The result, at least in tonight’s pilot, is a kind of watered-down Shondaland lite, one that goes for something fun and interesting without being able to really deliver it. Enos plays private investigator Alice Graham, who discovers her fiancé is playing her for a long con right after she writes him a $1.4 million check. The details of the con are a bit tortured, but basically, he lied and she’s mad about it, but—of course—he really does love her, and she probably really does love him, she’s just (understandably) really angry and maybe trying to destroy him in the meantime. It’s very “Mr. And Mrs. Smith”—except without having learned from that film that the most interesting part of a premise where the couple is trying to kill each other is just that, the premise. They can’t not-kill each other for very long before it starts to get tiresome, and/or implausible.

It is, legitimately, rather delightful to watch Rhimes’ signature ambivalence around romantic partnership rear its head again here. Following “Grey’s Anatomy,” all of Shondaland’s shows have depicted characters past the rosy flush of youth and innocence, trading on bitterness and ambition and fine, crinkly eye wrinkles instead of hormones and alcohol. Nothing with an aim to please could have quite the cynicism of Gillian Flynn and David Fincher’s “Gone Girl,” but the echoes of it are there. Most of Shondaland’s heroines have a terrible, life-creating back story; in “The Catch,” the pilot depicts that back story, when a woman who never thought she’d fall in love gets her heart broken.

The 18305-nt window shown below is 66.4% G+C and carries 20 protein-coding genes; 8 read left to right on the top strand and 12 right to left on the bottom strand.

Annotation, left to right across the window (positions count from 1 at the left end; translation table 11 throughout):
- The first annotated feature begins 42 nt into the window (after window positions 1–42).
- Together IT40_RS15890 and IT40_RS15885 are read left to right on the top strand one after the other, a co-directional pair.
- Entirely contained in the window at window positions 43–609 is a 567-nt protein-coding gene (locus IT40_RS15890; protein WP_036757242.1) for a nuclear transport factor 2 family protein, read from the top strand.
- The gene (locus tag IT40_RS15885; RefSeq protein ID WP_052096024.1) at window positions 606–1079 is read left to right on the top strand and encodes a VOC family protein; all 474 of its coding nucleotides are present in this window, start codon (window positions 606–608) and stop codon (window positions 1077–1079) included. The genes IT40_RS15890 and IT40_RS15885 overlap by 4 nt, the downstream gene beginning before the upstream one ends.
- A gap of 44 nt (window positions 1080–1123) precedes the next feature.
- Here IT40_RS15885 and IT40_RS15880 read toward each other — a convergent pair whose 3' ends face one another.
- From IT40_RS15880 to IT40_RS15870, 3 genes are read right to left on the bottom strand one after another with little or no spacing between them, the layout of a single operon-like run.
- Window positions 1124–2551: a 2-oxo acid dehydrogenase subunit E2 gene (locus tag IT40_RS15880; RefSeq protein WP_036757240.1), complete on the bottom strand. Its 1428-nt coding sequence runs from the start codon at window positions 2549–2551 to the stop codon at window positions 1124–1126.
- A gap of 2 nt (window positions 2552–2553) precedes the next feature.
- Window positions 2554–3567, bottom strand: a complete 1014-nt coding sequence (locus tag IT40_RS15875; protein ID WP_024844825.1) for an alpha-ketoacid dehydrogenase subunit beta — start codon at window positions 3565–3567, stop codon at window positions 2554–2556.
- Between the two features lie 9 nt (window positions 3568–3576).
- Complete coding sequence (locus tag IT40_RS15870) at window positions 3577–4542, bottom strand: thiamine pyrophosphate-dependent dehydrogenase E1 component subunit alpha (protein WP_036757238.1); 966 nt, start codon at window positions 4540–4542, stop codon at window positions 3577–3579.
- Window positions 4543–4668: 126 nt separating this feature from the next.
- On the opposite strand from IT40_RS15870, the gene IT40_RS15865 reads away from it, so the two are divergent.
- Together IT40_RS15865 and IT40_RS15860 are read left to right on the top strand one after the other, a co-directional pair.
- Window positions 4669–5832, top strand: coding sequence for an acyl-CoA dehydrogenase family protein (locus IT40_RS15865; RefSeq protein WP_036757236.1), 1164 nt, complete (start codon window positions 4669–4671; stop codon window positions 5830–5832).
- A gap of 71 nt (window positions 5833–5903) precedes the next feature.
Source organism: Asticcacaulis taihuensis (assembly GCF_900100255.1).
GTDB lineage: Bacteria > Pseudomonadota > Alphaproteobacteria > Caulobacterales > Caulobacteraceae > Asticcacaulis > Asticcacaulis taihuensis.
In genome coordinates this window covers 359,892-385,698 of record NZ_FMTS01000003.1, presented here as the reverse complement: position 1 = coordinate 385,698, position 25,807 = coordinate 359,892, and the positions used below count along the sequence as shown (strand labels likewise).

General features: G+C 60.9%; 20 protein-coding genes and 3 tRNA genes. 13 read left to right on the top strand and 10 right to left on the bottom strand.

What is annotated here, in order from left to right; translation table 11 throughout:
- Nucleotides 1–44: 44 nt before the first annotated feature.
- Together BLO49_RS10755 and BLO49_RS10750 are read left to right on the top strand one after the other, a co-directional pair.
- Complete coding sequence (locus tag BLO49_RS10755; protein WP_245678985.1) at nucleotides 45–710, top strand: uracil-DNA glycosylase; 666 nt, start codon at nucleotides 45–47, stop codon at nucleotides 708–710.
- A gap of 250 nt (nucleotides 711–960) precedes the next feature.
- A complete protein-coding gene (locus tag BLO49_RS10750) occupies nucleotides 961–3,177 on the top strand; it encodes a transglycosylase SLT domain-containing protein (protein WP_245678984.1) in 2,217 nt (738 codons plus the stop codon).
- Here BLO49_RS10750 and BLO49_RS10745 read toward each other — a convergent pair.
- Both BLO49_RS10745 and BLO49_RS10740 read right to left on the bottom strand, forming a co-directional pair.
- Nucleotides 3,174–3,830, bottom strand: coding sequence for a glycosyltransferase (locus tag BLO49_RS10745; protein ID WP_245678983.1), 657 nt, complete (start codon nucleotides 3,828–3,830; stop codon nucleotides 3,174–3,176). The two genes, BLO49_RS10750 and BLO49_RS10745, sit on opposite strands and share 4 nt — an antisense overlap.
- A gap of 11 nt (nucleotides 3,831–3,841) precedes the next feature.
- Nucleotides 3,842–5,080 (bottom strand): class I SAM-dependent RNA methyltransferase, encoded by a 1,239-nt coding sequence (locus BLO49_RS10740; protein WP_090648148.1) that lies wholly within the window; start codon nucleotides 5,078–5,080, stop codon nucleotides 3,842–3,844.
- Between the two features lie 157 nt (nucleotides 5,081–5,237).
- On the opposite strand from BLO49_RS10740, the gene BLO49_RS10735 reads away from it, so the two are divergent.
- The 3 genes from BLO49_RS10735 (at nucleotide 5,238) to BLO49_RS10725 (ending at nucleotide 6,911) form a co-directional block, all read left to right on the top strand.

That kind of narrative requires some serious chemistry between two actors. And while Enos is giving it her all—batting those implausibly glamorous eyelashes and smiling bewitchingly—she’s basically working with a brick wall. Mireille Enos comes to “The Catch” via “The Killing,” so she has her own dramatic clout, but her scene partner as her fiancé and enemy is none other than Peter Krause, of “Six Feet Under,” “Sports Night” and “Parenthood” fame—three very different shows in which he was excellent. For some reason, in “The Catch,” he is a human Ken doll. Enos’ Alice is trying to carry the weight of two people in consuming passion for each other; Krause is phoning it in so hard he might as well have a telephone receiver strapped to his head. Enos’ Alice, as a result, comes off far too gullible for a character who should be a hardened investigator; the pilot makes it hard to root for her, when—as a brassier version of a jilted bride—she should be the most sympathetic woman on television. Without the smolder between Krause and Enos, “The Catch” just falls apart, and right now, it is entirely skippable.

And that’s worrying news for Shondaland. Even with its own branded night of programming on ABC (Thank God It’s Thursday) and a history of audience engagement, viewers might not stick around for “The Catch.” And at this point, even if its fans know Shondaland can do better, they might be tired of waiting around for the studio’s next great show.

By Sonia Saraiya